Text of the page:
How Ontarians celebrated the end of the Great War in London, Paris, and (the city formerly known as) Berlin

Street parties broke out. Effigies of the kaiser were burned. But in Kitchener, the celebrations had a darker side
By Jamie Bradburn - Published on November 7, 2018
Newspaper headline
The London Free Press published news of the armistice at about 3 a.m. on November 11, 1918.

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Like their counterparts in Europe, residents of Ontario’s London and Paris celebrated the events of November 11, 1918: The armistice had been signed. The First World War was at an end. But while there were joy and relief in Kitchener — which until 1916 had been called Berlin — there was also tension fuelled by a strained relationship between the town’s British and German communities.

The countrywide party started prematurely on November 7, when a United Press report carried by many North American newspapers indicated, following a conversation with a U.S. official, that an armistice had been signed. The London Free Press hit the streets with a special edition at 12:30 p.m., reaching many readers on their lunch break. In Kitchener, two parades converged on city hall for a celebration that ended with a procession to Market Square, where a scarecrow nicknamed Fritz met a fiery end. When municipal officials and the press discovered that the conflict was not yet over, many concluded that the false alarm would serve as a good rehearsal for the eventual arrival of peace.

The news everyone had been hoping for finally arrived in the small hours of November 11. When the London Free Press published the news at 3 a.m., a fire engine was sent to King Street to ring its siren. People from outlying areas poured into London. A bonfire was lit downtown at the corner of Dundas and Richmond streets, but the fire department extinguished it, fearing that nearby communication and electrical wires might be damaged. Flags and other patriotic items flew off store shelves. During the afternoon, a parade made its way to Victoria Park — it  included bands, wounded veterans, nurses, and a float depicting Kaiser Wilhelm II of Germany bowing down to Britannia. At the park, around 20,000 people gathered for a service filled with choir songs and religious speeches. That night, after more celebrations had filled downtown with colourful costumes and every form of noisemaker imaginable, people gathered back at the park to watch a returned soldier burn an effigy of the kaiser.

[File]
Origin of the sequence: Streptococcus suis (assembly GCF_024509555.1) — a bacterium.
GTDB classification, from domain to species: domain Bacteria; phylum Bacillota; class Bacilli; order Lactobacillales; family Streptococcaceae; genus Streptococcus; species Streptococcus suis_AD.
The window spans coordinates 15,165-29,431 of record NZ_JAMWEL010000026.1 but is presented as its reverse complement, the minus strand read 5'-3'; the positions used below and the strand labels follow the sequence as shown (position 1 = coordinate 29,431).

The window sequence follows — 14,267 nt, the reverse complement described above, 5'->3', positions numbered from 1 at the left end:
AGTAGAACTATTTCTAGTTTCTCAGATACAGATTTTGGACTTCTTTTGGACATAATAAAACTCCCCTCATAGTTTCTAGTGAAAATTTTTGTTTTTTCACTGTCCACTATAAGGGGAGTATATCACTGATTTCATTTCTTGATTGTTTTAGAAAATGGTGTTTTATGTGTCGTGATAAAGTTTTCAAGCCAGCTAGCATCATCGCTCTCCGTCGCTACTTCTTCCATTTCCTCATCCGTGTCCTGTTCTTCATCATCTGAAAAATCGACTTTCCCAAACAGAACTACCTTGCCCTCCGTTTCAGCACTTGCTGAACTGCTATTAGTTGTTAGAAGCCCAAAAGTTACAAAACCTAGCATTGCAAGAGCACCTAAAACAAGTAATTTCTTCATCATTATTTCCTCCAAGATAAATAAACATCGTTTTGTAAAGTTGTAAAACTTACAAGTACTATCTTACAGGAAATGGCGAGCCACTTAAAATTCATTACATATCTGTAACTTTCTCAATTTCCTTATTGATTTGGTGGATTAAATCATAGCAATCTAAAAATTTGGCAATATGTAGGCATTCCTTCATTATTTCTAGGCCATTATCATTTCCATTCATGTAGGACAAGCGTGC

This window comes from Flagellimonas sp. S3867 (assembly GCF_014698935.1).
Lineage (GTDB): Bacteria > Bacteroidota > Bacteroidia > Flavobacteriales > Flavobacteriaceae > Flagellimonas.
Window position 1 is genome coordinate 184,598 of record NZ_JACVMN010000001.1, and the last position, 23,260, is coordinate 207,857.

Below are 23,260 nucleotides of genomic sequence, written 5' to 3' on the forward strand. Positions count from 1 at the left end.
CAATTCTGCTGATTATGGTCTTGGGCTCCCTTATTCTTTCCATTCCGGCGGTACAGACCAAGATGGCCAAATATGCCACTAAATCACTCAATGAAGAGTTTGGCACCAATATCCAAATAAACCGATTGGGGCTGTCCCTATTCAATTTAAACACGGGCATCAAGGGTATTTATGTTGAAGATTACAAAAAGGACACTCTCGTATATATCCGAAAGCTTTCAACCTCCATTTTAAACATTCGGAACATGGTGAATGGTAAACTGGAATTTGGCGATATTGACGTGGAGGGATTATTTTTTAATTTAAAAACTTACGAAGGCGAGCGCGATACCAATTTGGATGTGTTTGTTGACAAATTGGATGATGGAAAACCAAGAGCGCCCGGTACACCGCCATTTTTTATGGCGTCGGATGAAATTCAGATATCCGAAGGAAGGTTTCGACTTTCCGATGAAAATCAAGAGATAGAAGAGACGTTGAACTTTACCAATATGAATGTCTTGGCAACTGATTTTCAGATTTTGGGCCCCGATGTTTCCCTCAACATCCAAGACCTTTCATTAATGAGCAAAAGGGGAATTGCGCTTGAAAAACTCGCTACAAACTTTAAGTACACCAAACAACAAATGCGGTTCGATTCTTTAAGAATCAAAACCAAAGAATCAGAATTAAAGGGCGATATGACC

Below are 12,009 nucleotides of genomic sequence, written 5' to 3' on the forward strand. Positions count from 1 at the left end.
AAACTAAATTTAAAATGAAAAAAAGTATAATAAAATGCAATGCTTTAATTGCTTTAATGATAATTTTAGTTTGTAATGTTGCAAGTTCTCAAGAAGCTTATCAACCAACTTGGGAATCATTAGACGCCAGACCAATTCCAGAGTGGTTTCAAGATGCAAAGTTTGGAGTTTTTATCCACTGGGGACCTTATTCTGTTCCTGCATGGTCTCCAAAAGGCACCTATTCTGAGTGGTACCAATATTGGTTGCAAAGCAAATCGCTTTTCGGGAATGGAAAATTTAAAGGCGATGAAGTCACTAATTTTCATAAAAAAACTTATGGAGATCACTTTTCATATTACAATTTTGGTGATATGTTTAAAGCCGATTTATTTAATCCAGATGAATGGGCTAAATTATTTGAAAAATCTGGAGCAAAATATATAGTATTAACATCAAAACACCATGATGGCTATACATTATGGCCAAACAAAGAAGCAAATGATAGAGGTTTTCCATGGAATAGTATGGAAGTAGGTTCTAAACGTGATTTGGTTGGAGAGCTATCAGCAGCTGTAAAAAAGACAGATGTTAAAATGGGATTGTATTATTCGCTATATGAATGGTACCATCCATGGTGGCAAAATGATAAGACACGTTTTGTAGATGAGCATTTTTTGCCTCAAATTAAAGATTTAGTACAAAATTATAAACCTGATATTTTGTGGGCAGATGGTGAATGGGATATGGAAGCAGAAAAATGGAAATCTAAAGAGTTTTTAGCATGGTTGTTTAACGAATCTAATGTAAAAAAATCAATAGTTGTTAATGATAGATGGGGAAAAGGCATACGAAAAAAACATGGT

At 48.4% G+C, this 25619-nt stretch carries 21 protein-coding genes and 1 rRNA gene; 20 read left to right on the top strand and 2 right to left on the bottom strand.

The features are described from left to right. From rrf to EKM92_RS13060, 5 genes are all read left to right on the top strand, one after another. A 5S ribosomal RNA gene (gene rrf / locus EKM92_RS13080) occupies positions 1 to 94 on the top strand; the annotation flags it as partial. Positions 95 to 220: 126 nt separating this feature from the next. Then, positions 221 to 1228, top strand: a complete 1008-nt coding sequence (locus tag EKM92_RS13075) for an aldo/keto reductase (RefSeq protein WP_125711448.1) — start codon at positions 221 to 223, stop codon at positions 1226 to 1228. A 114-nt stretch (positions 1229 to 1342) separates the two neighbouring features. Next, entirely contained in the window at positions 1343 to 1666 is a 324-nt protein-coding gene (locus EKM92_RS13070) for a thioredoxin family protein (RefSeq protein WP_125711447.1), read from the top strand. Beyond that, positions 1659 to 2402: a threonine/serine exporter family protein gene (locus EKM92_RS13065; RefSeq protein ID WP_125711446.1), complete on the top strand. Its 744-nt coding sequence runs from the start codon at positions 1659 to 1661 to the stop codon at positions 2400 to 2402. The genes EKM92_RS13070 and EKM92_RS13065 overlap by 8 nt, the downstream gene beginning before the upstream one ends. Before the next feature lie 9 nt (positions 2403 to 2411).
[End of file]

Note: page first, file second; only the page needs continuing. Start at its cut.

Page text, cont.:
“Amidst all the joy there was apparent a feeling of deep thankfulness that the awful nightmare was over,” the Free Press reported. “A feeling of reverence and recognition of a higher power than man’s almost akin to awe was frequently apparent in the remarks of men seldom credited with thoughts outside of mundane things of life.”

Festivities continued throughout the rest of the week. Among the highlights was a two-day Victory Jubilee Carnival, which offered prizes for best costumes and the “best representation” of Allied heroes, such as French general Ferdinand Foch and British prime minister David Lloyd George. “There are men who look enough like one of these great men,” an ad declared, “that only a little makeup would be necessary to win the prize.”

Newspaper advertisement.

Down in Paris, people hit the streets around 6 a.m. According to the Brantford Courier, the news reached town at 4 a.m. but was “very wisely withheld for two hours before making it generally known.”